14:30-15:00: Coffee Break
Semantic Networks II: Measurement of Semantic Network Structures
Chair: Wouter van Atteveldt, VU University Amsterdam, the Netherlands
- The comparative evolutionary factor analysis of debates: Analyzing the co-movement and mutual dynamic influences between high-dimensional semantic network data
Christian Baden, Ludwig Maximilian University Munich, Germany
Giovanni Motta, Columbia University, USA
- Measuring News Media Complexity Using Network Analysis
Jakob-Moritz Eberl, Carina Jacobi, Katharina Kleinen-Von Königslöw, Stephan Schlögl, all from University of Vienna, Austria
- Using Coherencies to Examine Network Evolution
George Barnett, University of California at Davis, USA
Roundtable Discussion: Social & Semantic Networks in Communication Research
Why we do this?
While the analysis of social networks and semantic networks has quickly advanced over the past years, this development is still weakly received in the communication sciences. Network researchers have developed a whole bouquet of powerful and scalable tools and approaches to the analysis of discourse texts and communicative interactions, and first inroads are being cut toward the joint analysis of social and semantic network data. However, these methods’ communication theoretic foundations, as well as their applications for addressing pressing questions in the field are still underdeveloped. This workshop is aimed to connect network analytic methodology with important developments in the field of communication research, such as:
- the rising importance of networked communication patterns with flat hierarchies, a dedifferentiation of communicator roles, and self-organizing publics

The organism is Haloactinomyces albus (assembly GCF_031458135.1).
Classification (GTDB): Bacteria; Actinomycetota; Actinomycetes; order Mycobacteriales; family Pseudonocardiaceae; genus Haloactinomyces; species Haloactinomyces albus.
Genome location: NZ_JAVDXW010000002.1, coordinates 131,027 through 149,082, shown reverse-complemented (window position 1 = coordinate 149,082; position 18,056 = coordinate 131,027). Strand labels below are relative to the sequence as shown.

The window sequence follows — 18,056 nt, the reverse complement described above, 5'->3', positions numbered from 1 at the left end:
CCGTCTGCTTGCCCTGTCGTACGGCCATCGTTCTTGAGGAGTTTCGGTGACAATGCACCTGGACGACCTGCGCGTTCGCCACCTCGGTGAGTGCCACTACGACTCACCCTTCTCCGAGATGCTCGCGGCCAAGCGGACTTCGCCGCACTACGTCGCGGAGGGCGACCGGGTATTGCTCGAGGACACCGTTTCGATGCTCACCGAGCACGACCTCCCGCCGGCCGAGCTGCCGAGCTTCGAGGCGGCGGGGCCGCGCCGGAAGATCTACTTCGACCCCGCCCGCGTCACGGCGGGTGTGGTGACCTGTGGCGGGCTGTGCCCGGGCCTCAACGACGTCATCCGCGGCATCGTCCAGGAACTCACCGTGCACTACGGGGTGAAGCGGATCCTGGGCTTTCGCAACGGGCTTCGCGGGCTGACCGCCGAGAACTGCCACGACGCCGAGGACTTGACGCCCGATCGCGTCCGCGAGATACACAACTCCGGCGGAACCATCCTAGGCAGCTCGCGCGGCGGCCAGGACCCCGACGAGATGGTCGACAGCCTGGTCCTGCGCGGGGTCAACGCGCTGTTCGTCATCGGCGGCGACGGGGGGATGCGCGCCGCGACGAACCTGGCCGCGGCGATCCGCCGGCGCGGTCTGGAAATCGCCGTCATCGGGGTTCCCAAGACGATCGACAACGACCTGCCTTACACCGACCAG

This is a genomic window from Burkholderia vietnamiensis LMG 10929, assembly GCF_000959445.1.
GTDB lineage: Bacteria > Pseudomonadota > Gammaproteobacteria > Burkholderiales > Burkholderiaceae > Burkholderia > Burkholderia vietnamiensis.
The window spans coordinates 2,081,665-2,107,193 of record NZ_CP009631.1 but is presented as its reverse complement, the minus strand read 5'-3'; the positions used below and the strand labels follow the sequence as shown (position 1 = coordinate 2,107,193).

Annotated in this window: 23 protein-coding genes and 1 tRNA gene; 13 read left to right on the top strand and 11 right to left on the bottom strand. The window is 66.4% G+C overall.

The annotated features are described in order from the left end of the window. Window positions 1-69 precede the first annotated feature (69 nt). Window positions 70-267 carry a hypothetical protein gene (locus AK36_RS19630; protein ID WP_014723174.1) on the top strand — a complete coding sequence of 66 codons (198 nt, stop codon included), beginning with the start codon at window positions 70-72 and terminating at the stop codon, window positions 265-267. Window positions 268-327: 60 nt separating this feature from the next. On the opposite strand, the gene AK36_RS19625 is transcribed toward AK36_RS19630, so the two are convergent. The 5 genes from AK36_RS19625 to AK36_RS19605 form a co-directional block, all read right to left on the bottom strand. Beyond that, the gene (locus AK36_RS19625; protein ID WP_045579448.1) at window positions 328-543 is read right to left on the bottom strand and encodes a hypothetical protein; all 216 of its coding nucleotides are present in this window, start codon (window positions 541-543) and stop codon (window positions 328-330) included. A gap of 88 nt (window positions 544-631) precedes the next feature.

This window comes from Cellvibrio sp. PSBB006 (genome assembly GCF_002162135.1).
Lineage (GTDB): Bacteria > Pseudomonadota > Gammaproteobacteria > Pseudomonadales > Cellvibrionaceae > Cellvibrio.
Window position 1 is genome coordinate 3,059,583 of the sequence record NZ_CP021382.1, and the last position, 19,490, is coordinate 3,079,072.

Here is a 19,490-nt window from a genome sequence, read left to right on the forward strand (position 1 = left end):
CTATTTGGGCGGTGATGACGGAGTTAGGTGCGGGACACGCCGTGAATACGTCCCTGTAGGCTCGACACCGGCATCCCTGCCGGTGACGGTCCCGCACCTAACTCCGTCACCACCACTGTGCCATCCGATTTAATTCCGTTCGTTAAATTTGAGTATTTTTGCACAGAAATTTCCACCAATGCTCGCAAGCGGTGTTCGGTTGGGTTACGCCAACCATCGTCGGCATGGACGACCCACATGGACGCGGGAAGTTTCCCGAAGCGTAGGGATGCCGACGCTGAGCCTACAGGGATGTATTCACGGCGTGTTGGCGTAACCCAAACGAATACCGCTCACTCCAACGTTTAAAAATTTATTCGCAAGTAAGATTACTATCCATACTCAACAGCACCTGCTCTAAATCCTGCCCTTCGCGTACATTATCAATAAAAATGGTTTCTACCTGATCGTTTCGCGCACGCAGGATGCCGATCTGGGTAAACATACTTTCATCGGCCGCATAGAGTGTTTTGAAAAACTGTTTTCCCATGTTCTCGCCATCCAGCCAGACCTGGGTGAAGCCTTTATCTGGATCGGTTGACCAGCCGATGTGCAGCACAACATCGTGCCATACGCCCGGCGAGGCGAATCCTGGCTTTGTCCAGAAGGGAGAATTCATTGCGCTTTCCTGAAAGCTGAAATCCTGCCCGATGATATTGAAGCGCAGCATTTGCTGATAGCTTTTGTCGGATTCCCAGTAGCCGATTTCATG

- the reconceptualization of existing communication patterns, social structures, institutions, and other in society in terms of interaction networks
- the rising attention to the semantic context of messages and the configuration of different contents and meanings exchanged in public debates
- the beginning integration of text and social network data in communication analysis (e.g., in social media communication)
The preconference is co-sponsored by the ICA’s Mass Communication Division and the ICA’s Political Communication Division, but it touches upon the fields of many more ICA divisions and interest groups. The preconference aims to bring together researchers from different backgrounds, including theoretically, methodologically, and practically oriented researchers in diverse fields of application, both inside and outside the academia. It thereby aims to instill a mutual learning process and exchange innovative ideas and challenges for the further development of network analysis in communication research. This event is co-Sponsored by ICA's Political Communication Division & Mass Communication Division.